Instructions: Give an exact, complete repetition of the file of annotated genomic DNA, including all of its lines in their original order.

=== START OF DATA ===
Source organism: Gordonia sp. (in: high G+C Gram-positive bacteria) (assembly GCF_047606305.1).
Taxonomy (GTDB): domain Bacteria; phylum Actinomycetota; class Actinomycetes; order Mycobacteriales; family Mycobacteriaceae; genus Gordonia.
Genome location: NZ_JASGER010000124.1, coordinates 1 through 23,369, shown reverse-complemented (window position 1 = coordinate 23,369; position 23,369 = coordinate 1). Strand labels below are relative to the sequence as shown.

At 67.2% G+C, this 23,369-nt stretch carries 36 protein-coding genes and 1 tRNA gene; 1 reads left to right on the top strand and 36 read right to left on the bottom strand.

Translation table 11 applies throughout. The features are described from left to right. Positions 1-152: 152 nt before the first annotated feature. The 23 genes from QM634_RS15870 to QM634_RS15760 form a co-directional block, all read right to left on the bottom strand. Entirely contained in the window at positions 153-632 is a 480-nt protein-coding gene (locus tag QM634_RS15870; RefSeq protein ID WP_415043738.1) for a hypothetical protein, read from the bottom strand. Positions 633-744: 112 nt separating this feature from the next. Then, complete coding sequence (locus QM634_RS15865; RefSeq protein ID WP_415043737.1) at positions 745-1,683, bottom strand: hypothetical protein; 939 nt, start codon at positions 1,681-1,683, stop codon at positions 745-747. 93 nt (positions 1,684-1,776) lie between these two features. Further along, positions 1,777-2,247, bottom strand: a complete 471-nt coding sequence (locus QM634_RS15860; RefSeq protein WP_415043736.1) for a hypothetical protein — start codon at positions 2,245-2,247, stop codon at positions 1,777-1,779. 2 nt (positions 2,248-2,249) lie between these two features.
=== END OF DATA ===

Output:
Source organism: Gordonia sp. (in: high G+C Gram-positive bacteria) (assembly GCF_047606305.1).
Taxonomy (GTDB): domain Bacteria; phylum Actinomycetota; class Actinomycetes; order Mycobacteriales; family Mycobacteriaceae; genus Gordonia.
Genome location: NZ_JASGER010000124.1, coordinates 1 through 23,369, shown reverse-complemented (window position 1 = coordinate 23,369; position 23,369 = coordinate 1). Strand labels below are relative to the sequence as shown.

At 67.2% G+C, this 23,369-nt stretch carries 36 protein-coding genes and 1 tRNA gene; 1 reads left to right on the top strand and 36 read right to left on the bottom strand.

Translation table 11 applies throughout. The features are described from left to right. Positions 1-152: 152 nt before the first annotated feature. The 23 genes from QM634_RS15870 to QM634_RS15760 form a co-directional block, all read right to left on the bottom strand. Entirely contained in the window at positions 153-632 is a 480-nt protein-coding gene (locus tag QM634_RS15870; RefSeq protein ID WP_415043738.1) for a hypothetical protein, read from the bottom strand. Positions 633-744: 112 nt separating this feature from the next. Then, complete coding sequence (locus QM634_RS15865; RefSeq protein ID WP_415043737.1) at positions 745-1,683, bottom strand: hypothetical protein; 939 nt, start codon at positions 1,681-1,683, stop codon at positions 745-747. 93 nt (positions 1,684-1,776) lie between these two features. Further along, positions 1,777-2,247, bottom strand: a complete 471-nt coding sequence (locus QM634_RS15860; RefSeq protein WP_415043736.1) for a hypothetical protein — start codon at positions 2,245-2,247, stop codon at positions 1,777-1,779. 2 nt (positions 2,248-2,249) lie between these two features.